• PCI during ACS/non-ACS setting: Administer a 600 mg loading dose as early as possible before PCI, followed by 75 mg daily. Ideally, clopidogrel should be administered with aspirin for at least 12 months post-ACS. The duration can vary depending on the stent type, the location of the stent, and the risk of bleeding. Any decision to alter this duration should occur in conjunction with the primary prescriber.
  • Peripheral artery percutaneous angioplasty or peripheral artery bypass grafting: Administer 75 mg daily.
  • Primary prevention of thromboembolism in atrial fibrillation: Administer 75 mg daily.
  • Symptomatic carotid stenosis: Administer 75 mg daily.
  • Secondary prevention of coronary artery bypass graft surgery: Administer 75 mg daily.

Of note, there is no adjustment required for renal or hepatic impairment.

Adverse Effects

Bleeding is the most common side effect reported and can occur at varying degrees of severity and any site. Risk factors for bleeding include age older than 75 years, a recent bleeding event, low body weight, or use of medications (e.g., non-steroid anti-inflammatory agents or warfarin) that can increase the risk of bleeding. If bleeding should occur, the risk/benefit of continuing therapy should occur with the primary prescriber of the clopidogrel. There is currently no reversal agent for clopidogrel therapy. Theoretically, exogenous platelet administration could restore hemostasis; however, data exploring this strategy are mixed. The use of platelets should be reserved for severe, life-threatening bleeding.[10]

The other most common adverse effect is rash/pruritus. In cases of mild-to-moderate hypersensitivity (e.g., rash), the patient can receive a course of a steroid burst while maintaining their therapy. Other options to manage these patients or scenarios include desensitization and switching to an alternative agent with a different structure (e.g., ticagrelor). Rarely, clopidogrel has correlations with thrombotic thrombocytopenia (TTP). A patient who develops TTP while on clopidogrel should receive urgent plasmapheresis.


Clopidogrel is contraindicated in patients who have had anaphylaxis to clopidogrel or its components or have active bleeding.[11]


Patients on clopidogrel should have monitoring for signs of bleeding, both visibly and via laboratory testing (hemoglobin and hematocrit).

As noted, several patients can have genetic polymorphisms to the CYP enzymes. The CYP2C19 enzyme has been the most studied regarding medication metabolism and response. Genetic testing may be considered in patients prior to initiating therapy in patients at high risk for adverse outcomes (e.g., PCI patients with increased risk of stent thrombosis). However, based on available data, the most optimal dose has been determined. Furthermore, after drug administration, the use of platelet function testing can be used to determine patient response. There are various consensus opinions to the defined threshold for non-responsiveness and optimal strategy for management.[11]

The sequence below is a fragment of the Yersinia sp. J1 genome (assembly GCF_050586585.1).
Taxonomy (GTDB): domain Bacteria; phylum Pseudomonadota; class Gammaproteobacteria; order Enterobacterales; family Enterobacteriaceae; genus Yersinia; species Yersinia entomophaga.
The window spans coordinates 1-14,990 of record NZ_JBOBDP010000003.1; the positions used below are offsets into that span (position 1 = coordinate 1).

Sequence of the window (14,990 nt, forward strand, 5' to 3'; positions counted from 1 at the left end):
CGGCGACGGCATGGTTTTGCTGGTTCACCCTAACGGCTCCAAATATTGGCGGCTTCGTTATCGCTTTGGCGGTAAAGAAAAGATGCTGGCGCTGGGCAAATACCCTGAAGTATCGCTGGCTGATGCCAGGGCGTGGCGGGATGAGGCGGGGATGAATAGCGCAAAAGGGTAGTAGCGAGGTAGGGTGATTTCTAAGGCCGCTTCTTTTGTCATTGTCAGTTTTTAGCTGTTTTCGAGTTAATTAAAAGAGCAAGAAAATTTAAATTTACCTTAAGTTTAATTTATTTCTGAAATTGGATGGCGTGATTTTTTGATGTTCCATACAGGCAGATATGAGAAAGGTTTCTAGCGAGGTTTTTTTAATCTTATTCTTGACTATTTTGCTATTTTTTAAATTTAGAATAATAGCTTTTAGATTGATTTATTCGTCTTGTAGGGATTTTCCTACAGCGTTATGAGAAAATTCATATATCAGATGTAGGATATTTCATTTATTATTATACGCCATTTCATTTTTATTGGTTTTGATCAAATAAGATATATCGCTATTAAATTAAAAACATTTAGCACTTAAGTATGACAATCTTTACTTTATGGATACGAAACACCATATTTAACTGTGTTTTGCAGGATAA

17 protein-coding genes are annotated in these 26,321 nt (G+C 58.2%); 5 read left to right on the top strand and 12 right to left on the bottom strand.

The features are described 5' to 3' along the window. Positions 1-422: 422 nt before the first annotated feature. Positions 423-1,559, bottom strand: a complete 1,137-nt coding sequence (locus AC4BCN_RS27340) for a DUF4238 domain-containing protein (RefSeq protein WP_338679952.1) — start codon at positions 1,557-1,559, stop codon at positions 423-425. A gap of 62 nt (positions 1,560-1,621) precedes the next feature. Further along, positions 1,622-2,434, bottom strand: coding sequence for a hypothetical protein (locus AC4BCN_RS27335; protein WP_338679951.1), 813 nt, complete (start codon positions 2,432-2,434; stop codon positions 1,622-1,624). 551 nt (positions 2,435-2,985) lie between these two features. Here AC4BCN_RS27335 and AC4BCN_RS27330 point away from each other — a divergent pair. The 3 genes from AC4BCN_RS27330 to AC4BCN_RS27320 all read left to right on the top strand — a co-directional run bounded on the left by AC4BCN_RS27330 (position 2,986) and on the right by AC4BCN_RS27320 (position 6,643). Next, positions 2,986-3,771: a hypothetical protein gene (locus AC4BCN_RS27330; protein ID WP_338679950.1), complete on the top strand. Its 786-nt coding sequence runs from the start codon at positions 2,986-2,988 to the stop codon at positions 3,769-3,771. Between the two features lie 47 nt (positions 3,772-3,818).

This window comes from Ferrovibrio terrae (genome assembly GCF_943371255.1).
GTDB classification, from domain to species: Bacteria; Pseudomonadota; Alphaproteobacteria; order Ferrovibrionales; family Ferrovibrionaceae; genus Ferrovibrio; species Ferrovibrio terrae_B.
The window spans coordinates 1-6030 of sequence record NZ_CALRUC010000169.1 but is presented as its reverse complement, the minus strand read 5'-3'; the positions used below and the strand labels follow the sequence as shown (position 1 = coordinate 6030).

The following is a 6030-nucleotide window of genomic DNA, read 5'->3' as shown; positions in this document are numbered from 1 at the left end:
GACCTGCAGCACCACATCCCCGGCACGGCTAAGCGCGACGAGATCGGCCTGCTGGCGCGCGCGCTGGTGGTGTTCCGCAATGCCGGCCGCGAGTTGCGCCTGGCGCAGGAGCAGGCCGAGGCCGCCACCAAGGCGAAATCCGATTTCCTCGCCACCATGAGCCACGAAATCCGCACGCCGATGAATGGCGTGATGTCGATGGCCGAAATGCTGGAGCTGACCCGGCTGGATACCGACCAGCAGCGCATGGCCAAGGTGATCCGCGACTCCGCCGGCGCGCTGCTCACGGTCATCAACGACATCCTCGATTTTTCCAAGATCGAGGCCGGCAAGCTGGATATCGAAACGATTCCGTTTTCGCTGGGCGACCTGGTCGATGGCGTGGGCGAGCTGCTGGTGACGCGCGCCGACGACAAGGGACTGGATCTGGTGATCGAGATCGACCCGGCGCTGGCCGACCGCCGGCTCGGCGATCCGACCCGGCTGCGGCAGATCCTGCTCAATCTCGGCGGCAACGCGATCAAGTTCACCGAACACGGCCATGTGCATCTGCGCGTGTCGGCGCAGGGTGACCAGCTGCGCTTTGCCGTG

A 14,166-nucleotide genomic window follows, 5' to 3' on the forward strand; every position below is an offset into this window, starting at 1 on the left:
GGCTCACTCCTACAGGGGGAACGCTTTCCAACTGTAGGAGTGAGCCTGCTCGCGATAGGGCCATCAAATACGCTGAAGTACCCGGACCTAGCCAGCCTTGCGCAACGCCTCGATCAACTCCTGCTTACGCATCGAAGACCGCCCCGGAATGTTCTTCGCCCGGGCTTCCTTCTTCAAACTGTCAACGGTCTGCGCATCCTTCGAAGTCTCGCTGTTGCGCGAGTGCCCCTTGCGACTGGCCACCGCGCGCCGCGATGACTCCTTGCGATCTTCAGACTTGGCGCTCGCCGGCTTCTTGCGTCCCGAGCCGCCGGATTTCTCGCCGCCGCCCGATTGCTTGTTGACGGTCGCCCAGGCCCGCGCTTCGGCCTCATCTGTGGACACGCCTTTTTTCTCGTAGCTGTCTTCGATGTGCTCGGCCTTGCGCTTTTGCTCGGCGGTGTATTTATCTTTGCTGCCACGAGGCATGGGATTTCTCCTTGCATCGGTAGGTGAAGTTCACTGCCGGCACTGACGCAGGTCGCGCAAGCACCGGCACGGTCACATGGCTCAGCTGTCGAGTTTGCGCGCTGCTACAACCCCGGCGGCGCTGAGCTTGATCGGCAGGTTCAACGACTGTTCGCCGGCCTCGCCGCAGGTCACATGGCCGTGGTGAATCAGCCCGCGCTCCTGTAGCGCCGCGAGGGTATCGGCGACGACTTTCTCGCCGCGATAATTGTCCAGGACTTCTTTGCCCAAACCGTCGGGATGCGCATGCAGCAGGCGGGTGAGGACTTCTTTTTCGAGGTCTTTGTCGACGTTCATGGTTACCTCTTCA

Overdose following clopidogrel administration may result in bleeding complications. Based on animal studies, a single dose of 1500 to 2000 mg/kg was lethal to mice and rats, and 3000 mg/kg was lethal to baboons.

Enhancing Healthcare Team Outcomes

Clopidogrel is a widely used drug by cardiologists, emergency department physicians, family practice clinicians, and internists. While the drug is useful for the treatment of ischemic heart disease, its use must be monitored, which is best accomplished with an interprofessional healthcare team. Because the drug has the potential to cause bleeding, the patient's hemoglobin and hematocrit must have regular monitoring.[12] The interprofessional team, including all clinicians, specialists, nurses, and pharmacists, should work together to make sure patients on clopidogrel are followed up regularly, leading to improved patient outcomes with fewer adverse events. [Level 5]